ITHACA, N.Y. — Have you found yourself driving around, passing a construction site and wondering what was being built? You’ve come to the right article. Here’s a brief summary of some of the projects currently underway around the area, so you no longer have to wonder.
There have been a few emails asking about this smaller project at 372 Elmira Road in the city’s big box corridor, wondering when the McDonald’s would close, and if and when it would reopen (we tried to get closing date months ago, but McDonald’s never responded). For those who love their Big Macs, don’t worry, Old Ronald McDonald has not bought the farm. McDonald’s corporate is trying to keep up with the changing times by replacing its older fast food restaurants with new facilities and fresh designs. Ithaca is no exception, as the corporate office is replacing the 1970s building with their newest 4,400 SF restaurant design, along with a drive-thru, parking, lighting and landscaping.
Early documentation had suggested a September-December 2017 construction period, so with any luck, the new restaurant will be open by the start of the new year. At the moment, though, it’s a vacant lot. Demolition and site clearing is finishing up, and construction work on the new building will begin shortly.
Ithaka Terraces Condominiums
One of the things that likes to show up in the inbox – “Ithaca should have more condos”. Well, here’s a project to help meet that need. According to a recent press release, Ed Cope’s 12-unit project at 215-221 West Spencer Street will be coming onto the market this fall. The units range from a two-bedroom 1,005 SF (square-foot) unit, to a three-bedroom 1520 SF unit, and will start at $299,000. For that price, buyers get “hardwood and tile flooring, luxury finishes, and a host of energy-saving appliances,” but the big selling point the PR is focusing on is that these units will be net-zero energy – thanks to an off-site solar array in Caroline, heat pumps and super-insulated walls, each unit’s energy use will be entirely covered by renewable sources, and have zero net energy consumption.
A site visit shows a couple buildings receiving the scratch coat for their stucco finishes, while building “D”, the last one to start construction, is being framed, sheathed and roofed. The condos use double-stud walls, meaning there are two sets of wood stud walls used in the exterior frame, parallel to each other but spaced apart by about 5 inches. That space is then filled with R39 densely-packed cellulose insulation. The result has its pros and cons. The cons are that it’s more expensive to build, and it reduces the interior space a little bit. The pro is that it’s very energy efficient, which comes in handy for a project trying to achieve net-zero energy use.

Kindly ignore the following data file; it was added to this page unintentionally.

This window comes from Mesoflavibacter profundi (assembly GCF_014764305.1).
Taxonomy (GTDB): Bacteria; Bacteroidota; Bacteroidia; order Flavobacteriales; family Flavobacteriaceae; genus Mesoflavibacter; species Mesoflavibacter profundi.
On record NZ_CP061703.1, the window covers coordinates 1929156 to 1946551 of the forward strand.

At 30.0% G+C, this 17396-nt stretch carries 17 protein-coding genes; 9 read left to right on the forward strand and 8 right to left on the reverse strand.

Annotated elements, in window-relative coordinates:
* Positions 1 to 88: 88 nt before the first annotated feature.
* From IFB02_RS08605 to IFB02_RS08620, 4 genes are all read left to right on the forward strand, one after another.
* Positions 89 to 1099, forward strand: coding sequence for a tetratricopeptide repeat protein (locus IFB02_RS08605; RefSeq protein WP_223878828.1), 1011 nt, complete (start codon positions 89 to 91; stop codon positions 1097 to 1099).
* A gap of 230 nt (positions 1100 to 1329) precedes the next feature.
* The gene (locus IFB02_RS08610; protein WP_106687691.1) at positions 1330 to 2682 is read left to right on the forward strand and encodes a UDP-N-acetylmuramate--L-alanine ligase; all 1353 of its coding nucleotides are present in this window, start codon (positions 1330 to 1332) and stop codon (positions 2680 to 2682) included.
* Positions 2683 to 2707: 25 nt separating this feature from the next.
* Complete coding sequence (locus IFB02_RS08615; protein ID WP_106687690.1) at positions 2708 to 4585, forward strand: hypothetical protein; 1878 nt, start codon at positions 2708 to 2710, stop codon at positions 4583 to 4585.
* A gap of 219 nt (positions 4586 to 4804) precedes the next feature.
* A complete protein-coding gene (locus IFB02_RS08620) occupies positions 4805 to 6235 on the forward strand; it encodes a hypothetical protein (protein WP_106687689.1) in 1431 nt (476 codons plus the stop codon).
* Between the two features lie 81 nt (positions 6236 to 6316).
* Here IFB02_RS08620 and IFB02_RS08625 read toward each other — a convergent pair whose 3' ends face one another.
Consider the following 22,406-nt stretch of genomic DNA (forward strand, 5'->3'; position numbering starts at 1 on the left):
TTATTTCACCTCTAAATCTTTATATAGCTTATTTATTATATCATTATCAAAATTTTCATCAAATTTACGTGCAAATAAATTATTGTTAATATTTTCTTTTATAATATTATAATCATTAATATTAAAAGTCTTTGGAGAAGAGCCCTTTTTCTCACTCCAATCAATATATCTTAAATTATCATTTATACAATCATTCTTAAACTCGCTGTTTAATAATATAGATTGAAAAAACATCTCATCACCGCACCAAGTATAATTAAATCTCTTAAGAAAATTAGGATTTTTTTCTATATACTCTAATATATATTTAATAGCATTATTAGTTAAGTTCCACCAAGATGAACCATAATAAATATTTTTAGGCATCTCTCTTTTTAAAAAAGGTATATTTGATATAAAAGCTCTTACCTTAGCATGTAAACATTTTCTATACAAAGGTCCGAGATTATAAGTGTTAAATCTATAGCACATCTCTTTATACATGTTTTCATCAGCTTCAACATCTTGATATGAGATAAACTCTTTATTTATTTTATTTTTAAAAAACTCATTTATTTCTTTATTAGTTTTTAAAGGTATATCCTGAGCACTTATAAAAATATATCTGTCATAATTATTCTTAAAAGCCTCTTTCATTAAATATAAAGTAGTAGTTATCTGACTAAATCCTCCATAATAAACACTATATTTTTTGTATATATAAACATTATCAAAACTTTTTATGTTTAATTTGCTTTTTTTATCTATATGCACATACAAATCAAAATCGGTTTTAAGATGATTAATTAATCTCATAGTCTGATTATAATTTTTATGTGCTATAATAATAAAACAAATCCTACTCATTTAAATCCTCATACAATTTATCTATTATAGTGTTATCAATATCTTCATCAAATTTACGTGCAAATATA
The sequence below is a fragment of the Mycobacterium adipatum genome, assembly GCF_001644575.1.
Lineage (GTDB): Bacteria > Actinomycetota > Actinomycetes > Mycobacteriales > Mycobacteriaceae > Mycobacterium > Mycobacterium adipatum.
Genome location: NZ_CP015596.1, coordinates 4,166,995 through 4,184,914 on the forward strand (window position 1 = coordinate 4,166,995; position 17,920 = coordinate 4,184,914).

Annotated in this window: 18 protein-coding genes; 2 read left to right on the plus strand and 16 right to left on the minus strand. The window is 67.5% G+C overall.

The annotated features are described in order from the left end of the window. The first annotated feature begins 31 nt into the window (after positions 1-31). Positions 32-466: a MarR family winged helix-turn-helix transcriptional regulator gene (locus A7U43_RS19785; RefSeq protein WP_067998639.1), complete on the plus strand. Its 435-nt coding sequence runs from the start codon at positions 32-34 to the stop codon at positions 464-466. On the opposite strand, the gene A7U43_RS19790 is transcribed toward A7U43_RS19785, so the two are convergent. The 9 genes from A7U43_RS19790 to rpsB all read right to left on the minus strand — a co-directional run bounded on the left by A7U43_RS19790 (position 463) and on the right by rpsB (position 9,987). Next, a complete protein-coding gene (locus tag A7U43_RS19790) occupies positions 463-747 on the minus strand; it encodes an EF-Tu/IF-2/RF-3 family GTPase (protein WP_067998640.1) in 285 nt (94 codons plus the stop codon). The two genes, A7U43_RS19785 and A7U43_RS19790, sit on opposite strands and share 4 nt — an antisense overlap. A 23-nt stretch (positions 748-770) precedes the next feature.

Rodeway Inn Renovation
In the town of Ithaca at 654 Elmira Road, hotelier Pratik Ahir and his construction partners are wrapping up the renovation and expansion of the Rodeway Inn motel. The main building was expanded out to add an interior hallway, more spacious bathrooms in the rear of each unit, and four new hotel rooms were added, bringing the total to 44. Ahir happened to be on-site and was kind enough to show off one of the newly-finished rooms seen above. The north wing and community center building are finishing up, and the whole facility will have a soft re-opening around October 20th. After the Rodeway Inn welcomes guests to its new and improved digs, Ahir will be turning his attentions up the road, to start construction of a new 70-room Sleep Inn hotel.
Cayuga View Senior Living
Heading over to the village of Lansing’s Cinema Drive, work is well underway on their Cayuga View Senior Living project, which will provide 60 market-rate apartment units for individuals aged 55+, as well as 2,680 SF of retail space on the first floor (1,340 SF in each wing of the building). The project is the result of a collaboration between the Thaler family and Rochester’s Cornerstone Group, who is separately working on an affordable housing project for the Lansing Town Center.
Taylor the Builders is almost finished on the concrete block foundation for the 87,359 SF building, which hosts a walkout basement thanks to the slope of the site. Cinder block shafts are being assembled for the elevator core and stairwells. The building’s concrete base is insulated with rigid foam board (the light blue panels) and coated with a black material, possibly a waterproof membrane like Bituthene. Occupancy is slated for Spring 2018.
The second phase of Dryden’s Poet’s Landing affordable housing apartment complex is in the home stretch. Of the six new eight-unit buildings, two looked to be fully finished, one was receiving interior finishes, two more were getting exterior finish work like balconies and trim pieces, and the last building to start construction still has quite a bit of work ahead of it, sheathed in Tyvek housewrap but yet to have its vinyl siding attached. Curbing has been laid, the roads have been paved and sidewalk is being poured. The just-finished buildings are expected to open to their first tenants this fall.
In case anyone’s wondering, the apartment building damaged in the big fire this past summer is being rebuilt. The east wing was destroyed and is being completely replaced from the ground up. It’s been framed and sheathed with plywood, and the roof has been sheathed as well, and is being covered with underlayment, a waterproof material like tar paper or asphalt roofing felt. The west wing was salvageable and is being renovated, though for the moment the exterior vinyl still shows warping and melting in places that were closer to the fire.